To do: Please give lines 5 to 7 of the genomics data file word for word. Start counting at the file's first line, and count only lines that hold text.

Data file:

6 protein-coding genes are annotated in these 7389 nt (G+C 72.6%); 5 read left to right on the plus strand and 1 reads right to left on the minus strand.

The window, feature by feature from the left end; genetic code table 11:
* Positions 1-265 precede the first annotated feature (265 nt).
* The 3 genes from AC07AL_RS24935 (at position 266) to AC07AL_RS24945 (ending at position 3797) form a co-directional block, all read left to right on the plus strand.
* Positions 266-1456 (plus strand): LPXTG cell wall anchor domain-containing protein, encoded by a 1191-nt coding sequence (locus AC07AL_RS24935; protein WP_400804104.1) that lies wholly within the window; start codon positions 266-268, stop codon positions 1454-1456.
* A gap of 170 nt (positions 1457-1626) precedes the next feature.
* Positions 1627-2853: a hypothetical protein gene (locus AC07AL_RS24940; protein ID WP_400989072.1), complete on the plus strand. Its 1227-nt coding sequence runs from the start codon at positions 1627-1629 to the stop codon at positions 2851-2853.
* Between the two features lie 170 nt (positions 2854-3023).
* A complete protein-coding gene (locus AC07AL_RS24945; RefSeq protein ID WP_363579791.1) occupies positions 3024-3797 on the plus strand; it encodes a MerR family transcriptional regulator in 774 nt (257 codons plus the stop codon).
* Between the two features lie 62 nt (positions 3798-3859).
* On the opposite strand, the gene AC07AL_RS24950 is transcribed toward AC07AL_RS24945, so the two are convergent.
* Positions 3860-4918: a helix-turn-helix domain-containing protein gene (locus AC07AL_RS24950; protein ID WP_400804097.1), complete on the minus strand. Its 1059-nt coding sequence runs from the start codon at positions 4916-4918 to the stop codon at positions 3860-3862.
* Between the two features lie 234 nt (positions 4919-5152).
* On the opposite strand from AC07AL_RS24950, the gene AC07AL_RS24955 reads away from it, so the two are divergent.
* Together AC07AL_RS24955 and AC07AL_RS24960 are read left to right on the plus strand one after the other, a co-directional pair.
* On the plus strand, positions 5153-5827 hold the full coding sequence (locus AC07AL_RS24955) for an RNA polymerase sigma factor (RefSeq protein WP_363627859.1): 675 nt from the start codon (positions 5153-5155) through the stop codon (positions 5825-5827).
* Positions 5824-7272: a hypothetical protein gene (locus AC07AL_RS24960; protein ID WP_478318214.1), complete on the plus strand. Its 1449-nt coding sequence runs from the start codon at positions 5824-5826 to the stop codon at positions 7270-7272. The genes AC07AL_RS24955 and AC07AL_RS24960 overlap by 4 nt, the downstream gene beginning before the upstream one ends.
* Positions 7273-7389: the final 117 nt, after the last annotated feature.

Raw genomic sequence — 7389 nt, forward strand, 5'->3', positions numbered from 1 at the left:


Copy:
* Positions 266-1456 (plus strand): LPXTG cell wall anchor domain-containing protein, encoded by a 1191-nt coding sequence (locus AC07AL_RS24935; protein WP_400804104.1) that lies wholly within the window; start codon positions 266-268, stop codon positions 1454-1456.
* A gap of 170 nt (positions 1457-1626) precedes the next feature.
* Positions 1627-2853: a hypothetical protein gene (locus AC07AL_RS24940; protein ID WP_400989072.1), complete on the plus strand. Its 1227-nt coding sequence runs from the start codon at positions 1627-1629 to the stop codon at positions 2851-2853.